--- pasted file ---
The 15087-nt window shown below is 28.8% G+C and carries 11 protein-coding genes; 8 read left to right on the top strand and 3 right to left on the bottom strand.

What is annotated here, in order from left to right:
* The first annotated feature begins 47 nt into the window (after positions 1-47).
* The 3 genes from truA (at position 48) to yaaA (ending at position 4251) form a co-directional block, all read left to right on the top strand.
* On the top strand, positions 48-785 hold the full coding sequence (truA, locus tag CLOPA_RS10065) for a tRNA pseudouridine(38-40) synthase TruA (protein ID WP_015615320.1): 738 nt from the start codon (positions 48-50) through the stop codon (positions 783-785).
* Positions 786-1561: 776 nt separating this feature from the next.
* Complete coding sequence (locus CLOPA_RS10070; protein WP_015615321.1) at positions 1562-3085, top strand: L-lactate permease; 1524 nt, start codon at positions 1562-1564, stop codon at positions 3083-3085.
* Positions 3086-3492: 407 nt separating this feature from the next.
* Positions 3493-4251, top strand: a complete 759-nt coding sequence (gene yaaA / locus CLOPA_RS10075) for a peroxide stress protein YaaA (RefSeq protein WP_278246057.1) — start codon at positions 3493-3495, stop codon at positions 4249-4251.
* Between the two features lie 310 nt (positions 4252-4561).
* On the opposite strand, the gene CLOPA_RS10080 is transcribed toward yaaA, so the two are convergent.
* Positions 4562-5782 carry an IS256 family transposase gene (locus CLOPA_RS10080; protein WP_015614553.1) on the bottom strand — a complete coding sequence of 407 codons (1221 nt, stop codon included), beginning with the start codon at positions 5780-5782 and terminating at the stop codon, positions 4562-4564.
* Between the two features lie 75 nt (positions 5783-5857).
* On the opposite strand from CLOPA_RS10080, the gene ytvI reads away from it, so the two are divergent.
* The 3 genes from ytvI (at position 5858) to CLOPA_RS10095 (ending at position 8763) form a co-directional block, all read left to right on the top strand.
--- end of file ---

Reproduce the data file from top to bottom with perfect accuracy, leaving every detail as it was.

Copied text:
The 15087-nt window shown below is 28.8% G+C and carries 11 protein-coding genes; 8 read left to right on the top strand and 3 right to left on the bottom strand.

What is annotated here, in order from left to right:
* The first annotated feature begins 47 nt into the window (after positions 1-47).
* The 3 genes from truA (at position 48) to yaaA (ending at position 4251) form a co-directional block, all read left to right on the top strand.
* On the top strand, positions 48-785 hold the full coding sequence (truA, locus tag CLOPA_RS10065) for a tRNA pseudouridine(38-40) synthase TruA (protein ID WP_015615320.1): 738 nt from the start codon (positions 48-50) through the stop codon (positions 783-785).
* Positions 786-1561: 776 nt separating this feature from the next.
* Complete coding sequence (locus CLOPA_RS10070; protein WP_015615321.1) at positions 1562-3085, top strand: L-lactate permease; 1524 nt, start codon at positions 1562-1564, stop codon at positions 3083-3085.
* Positions 3086-3492: 407 nt separating this feature from the next.
* Positions 3493-4251, top strand: a complete 759-nt coding sequence (gene yaaA / locus CLOPA_RS10075) for a peroxide stress protein YaaA (RefSeq protein WP_278246057.1) — start codon at positions 3493-3495, stop codon at positions 4249-4251.
* Between the two features lie 310 nt (positions 4252-4561).
* On the opposite strand, the gene CLOPA_RS10080 is transcribed toward yaaA, so the two are convergent.
* Positions 4562-5782 carry an IS256 family transposase gene (locus CLOPA_RS10080; protein WP_015614553.1) on the bottom strand — a complete coding sequence of 407 codons (1221 nt, stop codon included), beginning with the start codon at positions 5780-5782 and terminating at the stop codon, positions 4562-4564.
* Between the two features lie 75 nt (positions 5783-5857).
* On the opposite strand from CLOPA_RS10080, the gene ytvI reads away from it, so the two are divergent.
* The 3 genes from ytvI (at position 5858) to CLOPA_RS10095 (ending at position 8763) form a co-directional block, all read left to right on the top strand.